LACK OF TOURIST DOLLARS DRIVES KENYA SHILLING TO A THREE YEAR LOW
(Posted 06th May 2015)
While Kenya’s Central Bank has over the past few months poured over 50 billion Kenya Shillings worth of US Dollars into the market to stem the slide of the currency this was clearly to no avail as the Shilling yesterday fell to a three year low crossing the psychologically important threshold of 95 KShs versus 1 US Dollar. In fact three major interventions in the market in April were clearly not enough to arrest the slide of the local currency versus major international currencies. The trend is further spurred by Kenya’s widening current account deficit which in the absence of billions of tourism earnings has widened to over a trillion Shillings already in 2014 over the previous year and that scissor is opening still further as a result of yet less tourism income in the first quarter of 2015. The last time there was a run on the Kenya Shilling was from mid to late 2011 when in November that year the local currency hit a record low of 107 KShs versus 1 US Dollar before during the following year clawing its way back into the high to mid-80 range.
‘The bank has not much left in its arsenal to arrest the slide, only to slow it down. The fundamentals are simple, we have a rising import bill and billions of shillings have been wiped off our tourism earnings because of insecurity and because of the UK’s frontal attack on our country, basically telling the world that the coast region is a war zone. You know it is not true, we know it is not true but it fits perfectly into the world’s perception of Africa. Last year, as if anti travel advisories were not enough, much of the developed world developed a phobia about Ebola and tourist arrivals across the board in sub Saharan Africa took a hit. Ebola was further away from East Africa than from Europe, they had cases of Ebola, America even, but not one in East Africa. Still we were hit by the scare which made the round and which was nurtured by Western media.
Tourism arrivals for the first quarter of this year are again way down from last year and the year before and the lack of tourism income now shows in the value of our Shilling. Ordinary Kenyans will now pay the price for the government’s long silence and inaction towards our sector because the rise of the dollar value here will drive inflation, every single item we import will cost us more and more’ contributed a regular commentator from Nairobi in this latest challenge Kenya is facing. Inflation has risen over the 7 percent margin last month according to statistics seen and the impact of the sliding shilling is bound to be reflected in the May data as and when they become available. Also affected will be Kenya’s major infrastructure projects for which imports of building materials will also rise, affecting the final cost of these mega projects like LAPSSET, Project Greenfield – the expansion of Jomo Kenyatta International Airport – and the Standard Gauge Railway from Mombasa to the Ugandan border. Financial analysts in fact fear, that should oil prices begin to return towards the 100 US Dollar a barrel margin, that Kenya and Eastern Africa will be in for an economic shock of sorts, triggering further inflationary pressures on the regional economies.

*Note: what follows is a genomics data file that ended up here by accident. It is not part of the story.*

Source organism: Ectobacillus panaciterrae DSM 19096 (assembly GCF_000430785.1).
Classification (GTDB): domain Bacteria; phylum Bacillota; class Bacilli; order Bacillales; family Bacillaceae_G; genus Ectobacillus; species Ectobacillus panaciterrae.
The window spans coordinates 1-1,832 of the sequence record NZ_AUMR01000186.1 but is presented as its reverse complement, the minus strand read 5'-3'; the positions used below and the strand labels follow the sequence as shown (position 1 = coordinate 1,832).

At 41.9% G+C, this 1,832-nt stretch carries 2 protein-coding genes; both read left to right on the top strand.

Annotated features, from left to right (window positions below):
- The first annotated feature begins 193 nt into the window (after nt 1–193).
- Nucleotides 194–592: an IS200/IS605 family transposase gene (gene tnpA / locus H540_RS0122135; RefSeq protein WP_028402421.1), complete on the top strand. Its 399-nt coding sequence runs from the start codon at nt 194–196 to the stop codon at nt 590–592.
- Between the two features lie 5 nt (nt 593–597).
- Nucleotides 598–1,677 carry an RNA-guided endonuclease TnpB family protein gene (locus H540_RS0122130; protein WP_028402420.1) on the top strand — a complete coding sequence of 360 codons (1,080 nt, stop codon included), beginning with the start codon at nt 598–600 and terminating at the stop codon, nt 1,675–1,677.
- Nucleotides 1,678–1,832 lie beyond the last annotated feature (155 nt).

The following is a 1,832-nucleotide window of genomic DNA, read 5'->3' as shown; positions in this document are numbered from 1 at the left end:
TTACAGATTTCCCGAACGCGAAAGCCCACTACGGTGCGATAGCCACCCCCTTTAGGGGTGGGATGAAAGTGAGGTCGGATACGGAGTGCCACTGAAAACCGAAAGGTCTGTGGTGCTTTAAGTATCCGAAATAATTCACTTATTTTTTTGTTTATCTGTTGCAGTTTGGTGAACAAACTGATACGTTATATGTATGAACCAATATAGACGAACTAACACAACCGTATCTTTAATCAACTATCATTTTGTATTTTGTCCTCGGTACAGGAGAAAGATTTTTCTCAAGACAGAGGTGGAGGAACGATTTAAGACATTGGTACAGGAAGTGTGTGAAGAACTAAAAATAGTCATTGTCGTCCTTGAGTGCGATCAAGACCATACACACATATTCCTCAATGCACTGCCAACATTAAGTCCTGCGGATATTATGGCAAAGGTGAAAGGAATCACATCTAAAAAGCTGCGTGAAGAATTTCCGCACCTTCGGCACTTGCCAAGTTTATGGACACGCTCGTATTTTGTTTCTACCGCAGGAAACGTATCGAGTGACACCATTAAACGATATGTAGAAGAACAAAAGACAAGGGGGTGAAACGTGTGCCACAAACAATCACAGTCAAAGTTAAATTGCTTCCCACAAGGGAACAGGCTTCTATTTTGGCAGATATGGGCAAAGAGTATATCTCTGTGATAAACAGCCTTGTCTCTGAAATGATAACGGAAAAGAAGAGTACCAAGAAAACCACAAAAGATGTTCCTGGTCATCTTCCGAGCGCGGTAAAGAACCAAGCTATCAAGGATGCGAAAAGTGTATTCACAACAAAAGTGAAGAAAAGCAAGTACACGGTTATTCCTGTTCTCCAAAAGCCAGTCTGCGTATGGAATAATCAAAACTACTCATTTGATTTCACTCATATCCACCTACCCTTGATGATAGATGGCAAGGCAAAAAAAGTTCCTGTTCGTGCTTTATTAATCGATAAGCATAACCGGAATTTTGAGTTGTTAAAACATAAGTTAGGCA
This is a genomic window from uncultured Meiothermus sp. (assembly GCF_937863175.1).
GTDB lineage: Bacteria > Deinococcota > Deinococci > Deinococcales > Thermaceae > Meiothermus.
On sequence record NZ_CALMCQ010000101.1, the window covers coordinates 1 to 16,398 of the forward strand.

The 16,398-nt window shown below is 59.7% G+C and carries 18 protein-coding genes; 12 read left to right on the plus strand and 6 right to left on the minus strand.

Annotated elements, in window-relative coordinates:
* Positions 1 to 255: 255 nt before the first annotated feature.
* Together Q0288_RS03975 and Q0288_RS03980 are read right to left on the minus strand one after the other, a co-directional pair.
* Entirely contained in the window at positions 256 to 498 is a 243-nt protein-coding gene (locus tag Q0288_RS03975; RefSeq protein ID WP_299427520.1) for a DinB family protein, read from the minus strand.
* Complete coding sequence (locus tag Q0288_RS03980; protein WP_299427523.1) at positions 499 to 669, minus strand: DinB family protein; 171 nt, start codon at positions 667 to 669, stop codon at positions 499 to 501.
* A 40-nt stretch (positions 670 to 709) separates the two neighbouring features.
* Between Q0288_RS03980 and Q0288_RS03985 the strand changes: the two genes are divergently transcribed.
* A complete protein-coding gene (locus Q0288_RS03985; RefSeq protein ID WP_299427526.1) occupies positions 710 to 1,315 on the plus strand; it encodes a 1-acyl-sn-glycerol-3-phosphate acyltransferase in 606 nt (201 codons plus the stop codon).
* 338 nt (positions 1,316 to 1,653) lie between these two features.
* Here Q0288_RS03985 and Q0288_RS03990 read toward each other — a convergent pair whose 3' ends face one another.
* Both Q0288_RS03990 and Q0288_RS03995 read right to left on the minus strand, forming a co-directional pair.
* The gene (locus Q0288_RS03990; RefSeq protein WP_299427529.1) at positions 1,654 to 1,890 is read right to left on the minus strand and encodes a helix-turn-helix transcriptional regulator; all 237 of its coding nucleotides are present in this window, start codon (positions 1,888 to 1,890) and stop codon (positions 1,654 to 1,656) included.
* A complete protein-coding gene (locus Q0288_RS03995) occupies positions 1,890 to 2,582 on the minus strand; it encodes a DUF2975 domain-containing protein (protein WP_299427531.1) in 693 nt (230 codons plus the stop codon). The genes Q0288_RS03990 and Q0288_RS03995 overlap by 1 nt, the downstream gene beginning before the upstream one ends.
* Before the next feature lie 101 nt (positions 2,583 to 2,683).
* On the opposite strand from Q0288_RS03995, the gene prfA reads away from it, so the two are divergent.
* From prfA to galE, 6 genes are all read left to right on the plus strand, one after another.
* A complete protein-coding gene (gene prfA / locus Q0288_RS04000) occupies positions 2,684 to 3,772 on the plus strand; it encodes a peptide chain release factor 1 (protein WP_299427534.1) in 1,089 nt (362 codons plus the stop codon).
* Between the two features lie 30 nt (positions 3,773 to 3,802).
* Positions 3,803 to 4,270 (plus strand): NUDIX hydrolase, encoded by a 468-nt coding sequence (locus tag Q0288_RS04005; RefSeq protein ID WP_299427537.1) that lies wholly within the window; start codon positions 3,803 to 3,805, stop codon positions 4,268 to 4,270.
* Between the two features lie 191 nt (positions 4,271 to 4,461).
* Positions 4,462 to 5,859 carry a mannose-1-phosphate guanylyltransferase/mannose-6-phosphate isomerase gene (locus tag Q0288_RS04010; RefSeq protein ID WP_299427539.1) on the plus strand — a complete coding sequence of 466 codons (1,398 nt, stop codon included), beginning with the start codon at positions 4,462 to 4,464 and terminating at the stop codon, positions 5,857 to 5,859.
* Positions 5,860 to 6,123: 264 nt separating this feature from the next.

This development will no doubt also bring back and revitalize discussions on the issue of a common, and less vulnerable currency for the East African Community to the top of the agenda. Regionwide talk was intense until a year ago but has since gone notably quiet as the preparations were moved from the headlines into the committee rooms of the five countries’ central banks. There was also speculation that the emergence of the Northern Corridor Integration Project alliance, commonly referred to as the Coalition of the Willing has put a dampener of the common currency enthusiasm among the non-coalition members.
There is now common consensus among Kenya’s tourism fraternity that unless fundamental change takes place in the hearts and minds of the key decision makers and drastic if not dramatic action is taken, that 2015, as was 2014 already, might be another lost year for the industry. Tens of thousands of jobs were lost since the downturn started in 2013, dozens of resorts and hotels have closed down and safari companies have had to downsize, sell off vehicles, freeze salaries and cut out bonuses across the board for lack of clients and cashflow.
Watch this space for breaking and regular news from across the region, where, apart from Rwanda, similar trends vis a vis currency devaluations and shrinking tourist arrivals have been recorded.